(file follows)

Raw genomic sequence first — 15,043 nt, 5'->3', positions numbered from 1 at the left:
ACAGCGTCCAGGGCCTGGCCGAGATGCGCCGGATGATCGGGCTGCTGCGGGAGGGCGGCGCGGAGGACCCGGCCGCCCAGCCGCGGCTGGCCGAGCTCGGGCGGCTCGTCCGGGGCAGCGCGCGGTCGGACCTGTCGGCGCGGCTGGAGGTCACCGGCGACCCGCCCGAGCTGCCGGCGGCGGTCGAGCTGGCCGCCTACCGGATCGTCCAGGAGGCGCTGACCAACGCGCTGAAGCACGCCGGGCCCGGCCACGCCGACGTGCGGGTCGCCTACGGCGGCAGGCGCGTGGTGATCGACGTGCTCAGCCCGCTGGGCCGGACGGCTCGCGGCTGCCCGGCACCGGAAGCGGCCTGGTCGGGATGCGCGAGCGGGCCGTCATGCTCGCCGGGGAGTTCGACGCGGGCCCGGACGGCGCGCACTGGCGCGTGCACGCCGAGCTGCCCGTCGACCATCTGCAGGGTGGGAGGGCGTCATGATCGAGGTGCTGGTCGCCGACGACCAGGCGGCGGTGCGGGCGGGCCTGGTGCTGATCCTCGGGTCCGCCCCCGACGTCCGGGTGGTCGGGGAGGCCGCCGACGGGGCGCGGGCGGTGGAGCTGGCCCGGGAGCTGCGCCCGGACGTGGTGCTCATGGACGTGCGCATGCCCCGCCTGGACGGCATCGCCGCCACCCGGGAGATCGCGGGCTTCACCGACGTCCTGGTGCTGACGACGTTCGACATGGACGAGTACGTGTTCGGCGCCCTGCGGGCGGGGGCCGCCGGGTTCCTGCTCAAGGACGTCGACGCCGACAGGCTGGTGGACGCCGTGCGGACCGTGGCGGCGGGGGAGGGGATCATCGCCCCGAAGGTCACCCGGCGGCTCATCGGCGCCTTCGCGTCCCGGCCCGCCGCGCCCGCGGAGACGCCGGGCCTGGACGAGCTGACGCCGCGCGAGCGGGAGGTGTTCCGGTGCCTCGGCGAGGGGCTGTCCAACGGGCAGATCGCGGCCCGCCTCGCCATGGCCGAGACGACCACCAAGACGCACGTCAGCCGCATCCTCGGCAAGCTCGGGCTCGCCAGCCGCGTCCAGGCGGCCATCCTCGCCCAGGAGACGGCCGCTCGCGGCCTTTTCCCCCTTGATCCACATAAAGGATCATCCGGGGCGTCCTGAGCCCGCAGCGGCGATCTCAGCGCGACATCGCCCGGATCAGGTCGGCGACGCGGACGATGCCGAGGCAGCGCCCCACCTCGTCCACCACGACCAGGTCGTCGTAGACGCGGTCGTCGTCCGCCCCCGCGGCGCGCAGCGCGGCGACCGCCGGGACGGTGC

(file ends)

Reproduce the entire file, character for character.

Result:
Raw genomic sequence first — 15,043 nt, 5'->3', positions numbered from 1 at the left:
ACAGCGTCCAGGGCCTGGCCGAGATGCGCCGGATGATCGGGCTGCTGCGGGAGGGCGGCGCGGAGGACCCGGCCGCCCAGCCGCGGCTGGCCGAGCTCGGGCGGCTCGTCCGGGGCAGCGCGCGGTCGGACCTGTCGGCGCGGCTGGAGGTCACCGGCGACCCGCCCGAGCTGCCGGCGGCGGTCGAGCTGGCCGCCTACCGGATCGTCCAGGAGGCGCTGACCAACGCGCTGAAGCACGCCGGGCCCGGCCACGCCGACGTGCGGGTCGCCTACGGCGGCAGGCGCGTGGTGATCGACGTGCTCAGCCCGCTGGGCCGGACGGCTCGCGGCTGCCCGGCACCGGAAGCGGCCTGGTCGGGATGCGCGAGCGGGCCGTCATGCTCGCCGGGGAGTTCGACGCGGGCCCGGACGGCGCGCACTGGCGCGTGCACGCCGAGCTGCCCGTCGACCATCTGCAGGGTGGGAGGGCGTCATGATCGAGGTGCTGGTCGCCGACGACCAGGCGGCGGTGCGGGCGGGCCTGGTGCTGATCCTCGGGTCCGCCCCCGACGTCCGGGTGGTCGGGGAGGCCGCCGACGGGGCGCGGGCGGTGGAGCTGGCCCGGGAGCTGCGCCCGGACGTGGTGCTCATGGACGTGCGCATGCCCCGCCTGGACGGCATCGCCGCCACCCGGGAGATCGCGGGCTTCACCGACGTCCTGGTGCTGACGACGTTCGACATGGACGAGTACGTGTTCGGCGCCCTGCGGGCGGGGGCCGCCGGGTTCCTGCTCAAGGACGTCGACGCCGACAGGCTGGTGGACGCCGTGCGGACCGTGGCGGCGGGGGAGGGGATCATCGCCCCGAAGGTCACCCGGCGGCTCATCGGCGCCTTCGCGTCCCGGCCCGCCGCGCCCGCGGAGACGCCGGGCCTGGACGAGCTGACGCCGCGCGAGCGGGAGGTGTTCCGGTGCCTCGGCGAGGGGCTGTCCAACGGGCAGATCGCGGCCCGCCTCGCCATGGCCGAGACGACCACCAAGACGCACGTCAGCCGCATCCTCGGCAAGCTCGGGCTCGCCAGCCGCGTCCAGGCGGCCATCCTCGCCCAGGAGACGGCCGCTCGCGGCCTTTTCCCCCTTGATCCACATAAAGGATCATCCGGGGCGTCCTGAGCCCGCAGCGGCGATCTCAGCGCGACATCGCCCGGATCAGGTCGGCGACGCGGACGATGCCGAGGCAGCGCCCCACCTCGTCCACCACGACCAGGTCGTCGTAGACGCGGTCGTCGTCCGCCCCCGCGGCGCGCAGCGCGGCGACCGCCGGGACGGTGC